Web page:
I’m pretty sure I screwed up my time zone conversions and am submitting this a few hours late, but OH WELL. I had fun.
The Umbrella Prints Trimmings Competition was a surprisingly interesting challenge. The total amount of fabric you receive is pretty slim, so it takes some creativity to figure out how to make the most of it. My goals were:
- Do something I hadn’t done before: namely, improv piecing.
- Make something I’ll use (almost) every day: a bag for my yoga mat, with pockets so I’m not awkwardly stuffing my jacket pockets full of keys, wallet, phone, and a water bottle.
- Showcase the Umbrella Prints fabric as well as I can.
My approach to showing off the (awesome) fabric was to combine the bright yellows and oranges and firey crimsons of the “Earth” packet I chose with a muted blue canvas, so they would really pop. My approach to improv piecing was to just run with it. My approach to making a yoga mat bag was also to just run with it, which turned out to be the hardest part of this whole thing.
So first: the fabric.
Gorgeous, right? The second I saw the Earth packet I knew that’s the one I’d be using.
Once I opened up the packet and ironed out the few wrinkly bits, the improv piecing bit came easily. I found this post by Kelly of My Quilt Infatuation to be helpful in bolstering my courage, and then I pretty much went for it. My goal was to end up with two long strips of randomly assembled bits of fabric.
Next step: throw caution to the wind, ignore the many excellent patterns and tutorials out there, and decide you want to a) use a zipper; b) have that zipper be shorter than the length of your bag; c) draft a pattern entirely from scratch.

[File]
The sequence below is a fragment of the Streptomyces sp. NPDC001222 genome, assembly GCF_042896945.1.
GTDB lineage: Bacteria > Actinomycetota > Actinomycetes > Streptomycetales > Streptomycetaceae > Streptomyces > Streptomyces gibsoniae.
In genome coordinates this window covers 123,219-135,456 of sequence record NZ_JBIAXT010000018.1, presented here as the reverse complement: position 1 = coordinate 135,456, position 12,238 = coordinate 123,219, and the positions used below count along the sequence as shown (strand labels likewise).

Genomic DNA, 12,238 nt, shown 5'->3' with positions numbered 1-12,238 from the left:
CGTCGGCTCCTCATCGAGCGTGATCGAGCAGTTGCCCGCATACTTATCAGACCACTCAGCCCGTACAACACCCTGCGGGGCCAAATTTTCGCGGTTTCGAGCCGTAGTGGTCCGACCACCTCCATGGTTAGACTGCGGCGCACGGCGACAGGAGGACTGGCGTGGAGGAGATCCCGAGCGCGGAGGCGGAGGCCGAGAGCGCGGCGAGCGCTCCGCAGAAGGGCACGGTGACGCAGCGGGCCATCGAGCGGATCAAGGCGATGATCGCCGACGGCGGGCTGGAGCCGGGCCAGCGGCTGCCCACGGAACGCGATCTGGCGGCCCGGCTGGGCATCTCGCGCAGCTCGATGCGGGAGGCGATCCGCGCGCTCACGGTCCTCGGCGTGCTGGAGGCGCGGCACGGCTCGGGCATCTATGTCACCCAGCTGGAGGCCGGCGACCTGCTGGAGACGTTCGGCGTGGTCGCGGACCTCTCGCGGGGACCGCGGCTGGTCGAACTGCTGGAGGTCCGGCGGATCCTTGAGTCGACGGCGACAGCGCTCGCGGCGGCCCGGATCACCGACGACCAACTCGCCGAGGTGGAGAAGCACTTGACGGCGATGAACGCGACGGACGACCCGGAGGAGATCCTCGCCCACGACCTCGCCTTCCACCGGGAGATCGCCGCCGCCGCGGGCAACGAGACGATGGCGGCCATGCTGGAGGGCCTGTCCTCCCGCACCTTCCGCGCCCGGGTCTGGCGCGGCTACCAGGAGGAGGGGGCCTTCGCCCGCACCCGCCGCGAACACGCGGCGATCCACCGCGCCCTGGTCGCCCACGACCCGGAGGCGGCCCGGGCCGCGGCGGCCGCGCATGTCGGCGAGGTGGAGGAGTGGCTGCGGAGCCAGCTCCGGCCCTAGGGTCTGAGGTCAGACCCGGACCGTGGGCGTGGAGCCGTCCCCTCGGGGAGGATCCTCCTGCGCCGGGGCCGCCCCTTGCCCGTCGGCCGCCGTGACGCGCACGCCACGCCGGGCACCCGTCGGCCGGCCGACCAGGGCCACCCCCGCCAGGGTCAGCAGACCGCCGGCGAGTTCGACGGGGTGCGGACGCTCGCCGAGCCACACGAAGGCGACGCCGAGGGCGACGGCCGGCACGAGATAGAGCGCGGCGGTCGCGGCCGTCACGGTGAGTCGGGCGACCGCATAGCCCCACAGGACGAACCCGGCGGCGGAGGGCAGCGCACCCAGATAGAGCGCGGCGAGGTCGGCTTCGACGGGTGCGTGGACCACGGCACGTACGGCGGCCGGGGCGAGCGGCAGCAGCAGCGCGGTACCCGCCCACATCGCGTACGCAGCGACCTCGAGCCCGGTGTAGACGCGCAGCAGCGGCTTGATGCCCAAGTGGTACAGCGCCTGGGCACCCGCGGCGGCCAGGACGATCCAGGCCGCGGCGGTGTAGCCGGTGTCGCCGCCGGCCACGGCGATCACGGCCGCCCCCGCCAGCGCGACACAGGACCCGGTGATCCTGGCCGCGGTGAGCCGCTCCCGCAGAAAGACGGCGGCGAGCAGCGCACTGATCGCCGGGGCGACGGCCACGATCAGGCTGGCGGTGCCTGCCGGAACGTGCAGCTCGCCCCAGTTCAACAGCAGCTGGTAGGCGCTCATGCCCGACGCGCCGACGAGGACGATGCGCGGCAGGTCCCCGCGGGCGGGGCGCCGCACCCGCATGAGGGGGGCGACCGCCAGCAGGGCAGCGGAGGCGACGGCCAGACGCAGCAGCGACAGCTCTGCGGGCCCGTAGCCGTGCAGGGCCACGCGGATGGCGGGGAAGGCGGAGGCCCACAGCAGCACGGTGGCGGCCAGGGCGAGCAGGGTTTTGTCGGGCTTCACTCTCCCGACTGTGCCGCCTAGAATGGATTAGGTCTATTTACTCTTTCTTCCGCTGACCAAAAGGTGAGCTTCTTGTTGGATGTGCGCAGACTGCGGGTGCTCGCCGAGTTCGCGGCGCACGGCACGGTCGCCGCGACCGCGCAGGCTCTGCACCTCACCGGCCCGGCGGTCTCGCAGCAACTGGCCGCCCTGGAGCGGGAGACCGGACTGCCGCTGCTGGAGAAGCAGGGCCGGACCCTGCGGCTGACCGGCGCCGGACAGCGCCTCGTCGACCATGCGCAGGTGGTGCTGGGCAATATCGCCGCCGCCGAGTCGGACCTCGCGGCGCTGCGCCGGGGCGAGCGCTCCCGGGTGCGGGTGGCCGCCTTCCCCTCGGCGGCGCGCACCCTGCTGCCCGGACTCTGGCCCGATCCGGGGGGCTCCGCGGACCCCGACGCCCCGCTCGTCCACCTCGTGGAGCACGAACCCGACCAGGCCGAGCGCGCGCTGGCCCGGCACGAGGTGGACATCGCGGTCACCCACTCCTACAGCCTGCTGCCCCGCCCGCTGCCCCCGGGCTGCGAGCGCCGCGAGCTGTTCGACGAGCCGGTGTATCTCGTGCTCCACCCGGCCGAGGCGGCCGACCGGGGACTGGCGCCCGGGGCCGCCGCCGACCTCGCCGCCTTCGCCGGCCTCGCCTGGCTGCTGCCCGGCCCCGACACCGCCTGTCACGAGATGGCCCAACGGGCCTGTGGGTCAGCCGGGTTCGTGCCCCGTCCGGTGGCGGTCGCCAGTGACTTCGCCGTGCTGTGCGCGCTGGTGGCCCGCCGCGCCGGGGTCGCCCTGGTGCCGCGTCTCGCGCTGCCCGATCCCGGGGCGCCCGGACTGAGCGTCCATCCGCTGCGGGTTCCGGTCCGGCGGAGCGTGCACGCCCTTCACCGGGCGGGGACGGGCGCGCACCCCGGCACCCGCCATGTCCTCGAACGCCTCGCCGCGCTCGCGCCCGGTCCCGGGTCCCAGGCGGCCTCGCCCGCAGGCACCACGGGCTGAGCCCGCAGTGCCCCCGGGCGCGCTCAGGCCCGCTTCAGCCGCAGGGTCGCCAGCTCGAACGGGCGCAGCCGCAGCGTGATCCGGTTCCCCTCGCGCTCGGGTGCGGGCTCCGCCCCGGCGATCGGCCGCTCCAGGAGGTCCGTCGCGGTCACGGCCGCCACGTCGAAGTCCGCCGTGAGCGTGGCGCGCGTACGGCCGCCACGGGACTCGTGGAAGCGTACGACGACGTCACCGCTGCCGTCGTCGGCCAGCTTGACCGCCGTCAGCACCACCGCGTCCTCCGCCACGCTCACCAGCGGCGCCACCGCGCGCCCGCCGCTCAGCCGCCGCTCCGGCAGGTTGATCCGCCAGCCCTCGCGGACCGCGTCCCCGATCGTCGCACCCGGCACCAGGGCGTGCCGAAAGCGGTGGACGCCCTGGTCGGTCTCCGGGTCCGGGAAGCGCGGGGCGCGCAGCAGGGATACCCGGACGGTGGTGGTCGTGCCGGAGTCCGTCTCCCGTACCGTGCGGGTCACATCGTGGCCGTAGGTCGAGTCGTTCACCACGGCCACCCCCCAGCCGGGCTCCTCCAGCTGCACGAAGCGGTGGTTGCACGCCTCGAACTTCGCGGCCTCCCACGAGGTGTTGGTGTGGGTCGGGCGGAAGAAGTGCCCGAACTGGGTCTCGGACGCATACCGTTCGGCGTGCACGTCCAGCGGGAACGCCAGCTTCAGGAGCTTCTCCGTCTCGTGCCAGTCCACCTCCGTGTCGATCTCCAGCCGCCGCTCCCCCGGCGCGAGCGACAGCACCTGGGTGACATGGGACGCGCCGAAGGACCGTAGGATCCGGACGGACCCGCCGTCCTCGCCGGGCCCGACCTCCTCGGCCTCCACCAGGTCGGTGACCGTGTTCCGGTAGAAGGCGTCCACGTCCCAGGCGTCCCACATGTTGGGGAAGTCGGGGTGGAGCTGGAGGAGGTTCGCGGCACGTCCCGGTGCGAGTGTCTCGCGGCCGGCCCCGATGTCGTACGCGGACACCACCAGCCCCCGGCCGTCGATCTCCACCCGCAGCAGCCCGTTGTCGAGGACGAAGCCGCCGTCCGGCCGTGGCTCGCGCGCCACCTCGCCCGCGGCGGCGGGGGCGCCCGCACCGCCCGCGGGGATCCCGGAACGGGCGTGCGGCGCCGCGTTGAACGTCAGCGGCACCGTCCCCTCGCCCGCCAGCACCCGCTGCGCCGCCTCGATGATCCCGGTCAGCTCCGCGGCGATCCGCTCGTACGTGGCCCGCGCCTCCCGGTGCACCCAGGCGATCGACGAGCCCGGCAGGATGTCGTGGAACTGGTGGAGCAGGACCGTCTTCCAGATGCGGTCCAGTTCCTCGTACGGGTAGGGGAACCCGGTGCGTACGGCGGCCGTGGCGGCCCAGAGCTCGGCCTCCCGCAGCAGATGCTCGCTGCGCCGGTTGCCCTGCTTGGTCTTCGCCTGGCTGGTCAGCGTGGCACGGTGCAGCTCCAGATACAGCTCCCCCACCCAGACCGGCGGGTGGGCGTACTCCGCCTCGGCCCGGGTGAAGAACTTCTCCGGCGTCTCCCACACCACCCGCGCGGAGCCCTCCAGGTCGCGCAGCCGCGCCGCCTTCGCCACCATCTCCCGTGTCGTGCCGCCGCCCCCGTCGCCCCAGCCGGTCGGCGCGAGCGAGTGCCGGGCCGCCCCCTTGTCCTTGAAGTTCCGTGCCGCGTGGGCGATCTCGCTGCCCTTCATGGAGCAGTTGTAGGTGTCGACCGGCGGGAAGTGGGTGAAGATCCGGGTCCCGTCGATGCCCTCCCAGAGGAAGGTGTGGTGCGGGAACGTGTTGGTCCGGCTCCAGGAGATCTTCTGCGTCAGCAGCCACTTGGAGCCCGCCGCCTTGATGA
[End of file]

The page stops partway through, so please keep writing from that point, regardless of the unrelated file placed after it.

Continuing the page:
The pocket and strap bits went well, as did inserting the strips.
I even managed to insert the zipper without too much fuss!
And then I crashed hard into the brick wall of “yoga mats, once rolled up, aren’t actually that bendy” and “cotton canvas, especially when lined, isn’t actually that stretchy.” In other words: see how the zipper is centered along the length of the bag? I could slide my mat into one end, but in order to slip the other end of the bag up over the mat and zip up the bag, I needed to bend the rules of matter.
Fail. I almost gave up at this point, but Mr. Jones convinced me to spend some quality time on our porch this weekend with my seam ripper and a helpful beverage.
After ripping out the zipper, cutting and sewing in two new additional panels (one for the exterior and one for the lining) to make up for the lost circumference, and resigning myself to the use of a drawstring instead of a zipper, I was back on track.
Bonus: using a drawstring meant I needed sturdy openings for said drawstring, which means I got to sew buttonholes for the very first time! After that, all I had to do was turn down one edge to make the channel for the drawstring and attach the bottom panel and strap.